'You' Season 3: Will Baby Henry Continue the Cycle of Violence?

The teaser with the release date for season 3 of the Netflix thriller You has dropped and it’s just as creepy as you’d expect. There’s the ever-present narration from Joe (Penn Badgley). He’s analyzing, in typical Joe fashion, the kind of father he plans to be. 

Meanwhile, we’re watching a close-up of Love’s hands making a cake to celebrate the birth of their baby. It’s decorated with a red drizzle that looks like blood. The teaser ends with the date of the season premiere, October 15, written on a slice of cake. Viewers learned last season that Love was pregnant, and now we’ll get to see what happens once the baby is born.

The prospect of either Joe or Love trying to maintain a healthy marriage was terrifying enough. But the thought of the two of them attempting to raise a functional human? It seems inevitable that it will end in disaster. But on the other hand, maybe Baby Henry will grow up and finally end the cycle of violence. If nothing else, season 3 of ‘You’ is likely to have plenty of twists and turns.

Joe will try to do better (as always)

In the narration, Joe talks about the prospect of being a father. He says, “Let’s just say I’m hoping you’ll do as I say, not as I do.” So he’s at least showing a hint of self-awareness here. But in the very next breath, he says, “But for you, I can change. I’ll be a man you look up to.”

Joe’s inability to recognize his own behavioral patterns is impressive. He tried to change for Candace (Ambyr Childers), Beck (Elizabeth Lail), and even Love (Victoria Pedretti) and failed miserably. So it’s probably unrealistic for us to expect him to suddenly begin following through with his good intentions.

What’s more, Joe’s own experiences with parenting haven’t given him the most positive examples to follow. Indeed, it’s Mr. Mooney (Mark Blum), his father figure, who teaches him all he knows about imprisoning people. And his biological father is abusive toward his mother.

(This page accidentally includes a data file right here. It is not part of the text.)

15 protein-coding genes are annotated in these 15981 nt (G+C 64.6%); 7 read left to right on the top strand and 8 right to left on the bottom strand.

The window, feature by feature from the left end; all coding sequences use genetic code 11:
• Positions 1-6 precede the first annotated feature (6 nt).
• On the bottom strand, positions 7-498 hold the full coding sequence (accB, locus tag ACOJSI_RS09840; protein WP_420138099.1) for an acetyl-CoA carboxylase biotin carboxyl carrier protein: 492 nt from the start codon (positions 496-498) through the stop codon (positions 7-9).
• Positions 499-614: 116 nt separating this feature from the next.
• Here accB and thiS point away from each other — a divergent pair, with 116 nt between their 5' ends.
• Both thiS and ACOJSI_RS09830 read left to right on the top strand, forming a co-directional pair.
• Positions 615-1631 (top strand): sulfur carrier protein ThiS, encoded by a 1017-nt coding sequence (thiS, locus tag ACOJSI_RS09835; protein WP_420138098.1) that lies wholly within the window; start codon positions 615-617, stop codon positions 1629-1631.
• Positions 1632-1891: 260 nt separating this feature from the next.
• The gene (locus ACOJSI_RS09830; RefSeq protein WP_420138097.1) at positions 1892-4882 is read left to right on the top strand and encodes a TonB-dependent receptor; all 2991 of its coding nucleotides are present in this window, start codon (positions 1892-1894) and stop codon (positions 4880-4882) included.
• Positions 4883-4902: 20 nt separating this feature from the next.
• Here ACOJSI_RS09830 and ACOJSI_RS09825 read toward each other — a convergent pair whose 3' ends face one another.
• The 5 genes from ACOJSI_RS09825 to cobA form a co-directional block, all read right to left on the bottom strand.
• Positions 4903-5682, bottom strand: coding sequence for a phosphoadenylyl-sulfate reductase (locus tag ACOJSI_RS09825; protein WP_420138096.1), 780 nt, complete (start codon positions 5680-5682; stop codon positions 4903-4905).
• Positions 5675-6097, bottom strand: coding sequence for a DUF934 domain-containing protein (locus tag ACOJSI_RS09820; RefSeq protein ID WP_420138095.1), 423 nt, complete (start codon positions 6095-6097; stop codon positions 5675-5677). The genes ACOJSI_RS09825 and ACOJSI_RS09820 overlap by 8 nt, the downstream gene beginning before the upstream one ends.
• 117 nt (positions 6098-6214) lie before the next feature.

Up until this point, Joe has desperately wanted to be different from both men. But he has consistently returned to the kind of abusive behavior he witnessed and experienced personally as a child. Will things change now that he has a son of his own? Will fatherhood serve as the catalyst that finally pushes him to reform? As much as we all love a redemption story, it’s probably not likely given the trajectory of Joe’s character arc so far.

Will things be different for the baby, though? Or will Henry just become, as Joe says, “a mini-me?”

What about Love in ‘You’ Season 3?

Joe isn’t the only one who will have some significant emotional hurdles to clear in order to become a good parent. Love has her share of obstacles, as well. In many ways, she has had to be a de facto parent for her brother Forty (James Scully). And in her case, that has included killing on his behalf.

Like Joe, Love justifies her violence by telling herself it’s necessary to protect those she cares about. Murder is her love language, and it’s likely she’ll find herself teaching her child that violence is a valid expression of love, albeit inadvertently. How will that impact the baby? Will he reject what he learns from her, or internalize those lessons and adopt her violent tendencies?

Who will Henry become?

The teaser reveals that the baby’s name is Henry. It seems like this is going to be significant in some way, because Joe spends quite a bit of time talking about it. And the name is even written on the cake.

But perhaps more importantly, Joe’s final words in the teaser are, “Who are you going to be, Henry?” And that’s the big question. Will Henry grow up to be violent like Joe, the way Joe followed in the footsteps of his own father figures? Or will he break the cycle, creating a different kind of life for himself as Joe has tried and (so far) failed to do? 

We don’t know how much time will be covered in this season. Will the season stay in the present, only showing us Henry as a baby? Or will we get a glimpse of Henry’s future? If there is a time jump, some interesting things could happen thematically.

As mentioned, it’s unlikely Joe will meaningfully redeem himself. And if the series does go in that direction, it will ring somewhat hollow. To see Joe suddenly do an about-face and give up his violent ways for good would feel forced and inauthentic. But if Henry is the one who breaks the cycle — if Joe succeeds in raising a son who has the capacity to become a better person — that would be a much more intriguing redemption arc.

By contrast, if Henry follows Joe’s example and becomes a killer himself, then we’ll have an interesting, albeit pretty bleak, story about continuing cycles of violence.

The first two seasons of You are currently streaming on Netlix.

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